HomeMichigan2022 State Cyber Summit summarizes the state of Kansas and Michigan
2022 State Cyber Summit summarizes the state of Kansas and Michigan
October 30, 2022
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Cyber Summits were held last week in Michigan and Kansas, with hot topics ranging from workforce development, ransomware, and rising global cyber threats. Here is the summary.
October 30, 2022 •
I was in Wichita, Kan. last week as an invited keynote speaker at the inaugural Kansas Cyber Summit 2022, which was packed to the brim with a hit-and-miss event. This government cyber summit was organized by the Kansas Information Security Bureau and brought together stakeholders from all over the state of Kansas: elementary schools, universities, and state and local governments.
The program included an amazing inaugural speech by Chief Information Technology Officer (CITO) DeAngela Burns-Wallace. I say “amazing” because she is a great speaker who is motivating and very knowledgeable about the importance of cybersecurity and its many potential business implications for government and society. I have no hesitation in saying that Burns-Wallace has a better understanding of cybersecurity than most CIOs, CIOs, and other cabinet directors around the world in the public and private sectors.
The title of Dr. Burns-Wallace’s presentation, who also serves as Secretary of the Kansas State Administration, was “Cyber Threats to the State and the Opportunities We Have.” Using a large amount of data, she presented a wave of cyber attacks on governments, new cyber threats facing all levels of government and education, the workforce development challenges of attracting and retaining talent in Kansas, and most of all the need to find a solution that is appropriate for medium and long term.
The events of the day were led by Jeff Maxon, who is the CISO in Kansas and one of the leading CISOs in the government in the country. You can find out more about him in this blog interview. Jeff did an excellent job of including all sectors with the audience and engaging in frequent discussions on a wide range of topics and audience questions.
In addition to interacting with the audience during my own speech covering real ransomware stories from around the world taken from my book Cyber Mayday and the day after tomorrowI really enjoyed the sessions on:
The topic of workforce development was unique as it highlighted the outstanding work carried out by Sharmelle Winsett at KC Scholars. There are many programs in Missouri and Kansas that can help you increase your cybersecurity workforce in a variety of ways.
According to their website, KC Scholars:
More than 3,000 traditional 11th grade scholarships have been awarded, enabling students to pursue university education with little or no debt.
Provided nearly 1,000 adult scholarships for high school graduates to return to college and complete their studies.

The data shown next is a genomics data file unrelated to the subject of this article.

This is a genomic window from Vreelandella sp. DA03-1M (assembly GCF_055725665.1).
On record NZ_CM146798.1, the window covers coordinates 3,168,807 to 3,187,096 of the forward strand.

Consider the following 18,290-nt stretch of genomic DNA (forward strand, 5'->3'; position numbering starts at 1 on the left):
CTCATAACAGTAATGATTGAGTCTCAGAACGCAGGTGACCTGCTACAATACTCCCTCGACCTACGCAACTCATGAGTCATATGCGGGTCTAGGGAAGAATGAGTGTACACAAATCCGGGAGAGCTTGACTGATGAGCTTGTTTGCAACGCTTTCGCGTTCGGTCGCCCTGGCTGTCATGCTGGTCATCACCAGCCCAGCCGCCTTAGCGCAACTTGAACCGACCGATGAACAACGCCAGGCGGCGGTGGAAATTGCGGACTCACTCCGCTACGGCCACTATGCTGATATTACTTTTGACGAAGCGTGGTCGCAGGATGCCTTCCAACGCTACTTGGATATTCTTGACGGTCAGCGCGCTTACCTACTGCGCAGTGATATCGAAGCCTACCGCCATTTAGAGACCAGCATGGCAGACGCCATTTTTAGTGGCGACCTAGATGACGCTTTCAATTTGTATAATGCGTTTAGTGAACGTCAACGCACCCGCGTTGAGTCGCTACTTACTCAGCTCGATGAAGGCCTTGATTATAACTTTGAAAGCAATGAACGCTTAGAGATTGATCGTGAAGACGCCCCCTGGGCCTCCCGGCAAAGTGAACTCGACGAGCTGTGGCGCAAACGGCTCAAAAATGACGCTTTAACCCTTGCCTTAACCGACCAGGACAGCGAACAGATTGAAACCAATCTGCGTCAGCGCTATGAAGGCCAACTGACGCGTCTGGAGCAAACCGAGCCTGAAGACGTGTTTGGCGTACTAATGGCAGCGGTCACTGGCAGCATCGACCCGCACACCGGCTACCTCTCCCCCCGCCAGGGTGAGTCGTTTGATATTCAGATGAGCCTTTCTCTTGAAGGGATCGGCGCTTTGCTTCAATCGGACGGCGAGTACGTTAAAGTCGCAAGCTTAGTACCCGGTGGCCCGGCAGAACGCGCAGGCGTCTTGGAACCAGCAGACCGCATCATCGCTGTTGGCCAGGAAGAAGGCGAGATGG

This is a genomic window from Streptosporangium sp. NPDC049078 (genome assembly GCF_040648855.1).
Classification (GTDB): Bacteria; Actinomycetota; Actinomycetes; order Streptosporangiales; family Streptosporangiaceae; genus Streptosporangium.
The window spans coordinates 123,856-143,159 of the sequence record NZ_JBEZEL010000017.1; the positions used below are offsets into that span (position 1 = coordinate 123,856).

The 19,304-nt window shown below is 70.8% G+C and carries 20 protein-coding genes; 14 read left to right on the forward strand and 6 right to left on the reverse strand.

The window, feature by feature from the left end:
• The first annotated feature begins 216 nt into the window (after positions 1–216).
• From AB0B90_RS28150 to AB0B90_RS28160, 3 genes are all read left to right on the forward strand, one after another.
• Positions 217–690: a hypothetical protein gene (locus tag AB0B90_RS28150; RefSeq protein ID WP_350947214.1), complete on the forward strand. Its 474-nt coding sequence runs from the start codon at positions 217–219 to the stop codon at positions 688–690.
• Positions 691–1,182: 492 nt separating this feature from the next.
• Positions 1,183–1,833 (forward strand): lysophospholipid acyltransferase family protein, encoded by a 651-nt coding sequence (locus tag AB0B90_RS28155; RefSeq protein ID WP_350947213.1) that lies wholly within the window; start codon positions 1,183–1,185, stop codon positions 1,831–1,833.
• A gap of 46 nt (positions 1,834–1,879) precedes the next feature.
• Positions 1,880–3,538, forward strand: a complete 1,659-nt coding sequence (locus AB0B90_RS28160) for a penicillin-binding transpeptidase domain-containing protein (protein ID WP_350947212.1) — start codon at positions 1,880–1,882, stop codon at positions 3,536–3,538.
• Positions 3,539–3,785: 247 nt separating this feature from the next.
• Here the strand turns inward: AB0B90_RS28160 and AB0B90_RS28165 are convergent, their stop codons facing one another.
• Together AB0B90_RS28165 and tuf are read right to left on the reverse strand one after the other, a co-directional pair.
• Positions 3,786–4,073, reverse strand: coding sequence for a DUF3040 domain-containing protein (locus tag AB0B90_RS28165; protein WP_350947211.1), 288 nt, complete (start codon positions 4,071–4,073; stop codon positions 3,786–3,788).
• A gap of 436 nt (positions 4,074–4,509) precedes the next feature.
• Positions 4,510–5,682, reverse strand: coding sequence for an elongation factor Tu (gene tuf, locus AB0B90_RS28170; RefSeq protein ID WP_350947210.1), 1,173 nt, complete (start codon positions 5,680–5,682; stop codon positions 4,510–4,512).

Given over 1,000 high school students, the KC Scholars’ College Savings Match, which helps them actively save for their college future while learning financial skills.
One of the most important discussions about cyber assets was led by Karen Sorady, who is vice president of MS-ISAC member engagement and former New York State CISO. Karen did a great job reviewing all the free resources offered by the Multistate Information Sharing and Analysis Center (MS-ISAC), some of which I have posted on previous blogs, such as the mentoring program and networking opportunities by state and local authorities.
The Michigan Cyber Summit has been the most important annual cybersecurity event for over a decade, and this year has not disappointed. Speakers such as former Governor Rick Snyder attended the first Michigan Cyber Summit in 2011; US Department of Homeland Security Secretary Janet Napolitano; Howard Schmidt, White House Cybersecurity Coordinator and Special Assistant to the President; and US Representatives John Dingell, Mike Rogers and Hansen Clarke.
As the CSO of Michigan at the time, I wrote about being behind the scenes at this event in October 2011, which you can read about here.
This year’s Michigan Cyber Summit sold out again and the event had an amazing line-up of speakers from across the country covering a wide variety of topics. The program details these guiding ideas in detail. Here is just a small sample of the session:
Chat by the fireplace – Join our fireside chat experts to cover the hottest topics in the cybersecurity ecosystem. The discussion will cover the latest issues, threats and innovations in cybersecurity protection. Jen Easterly, director of the Cybersecurity and Infrastructure Security Agency; Laura Clark, Director of Information, Michigan Department of Technology, Management and Budget. (Note: US Senator Gary Peters (D-MI) also joined this session as a special guest.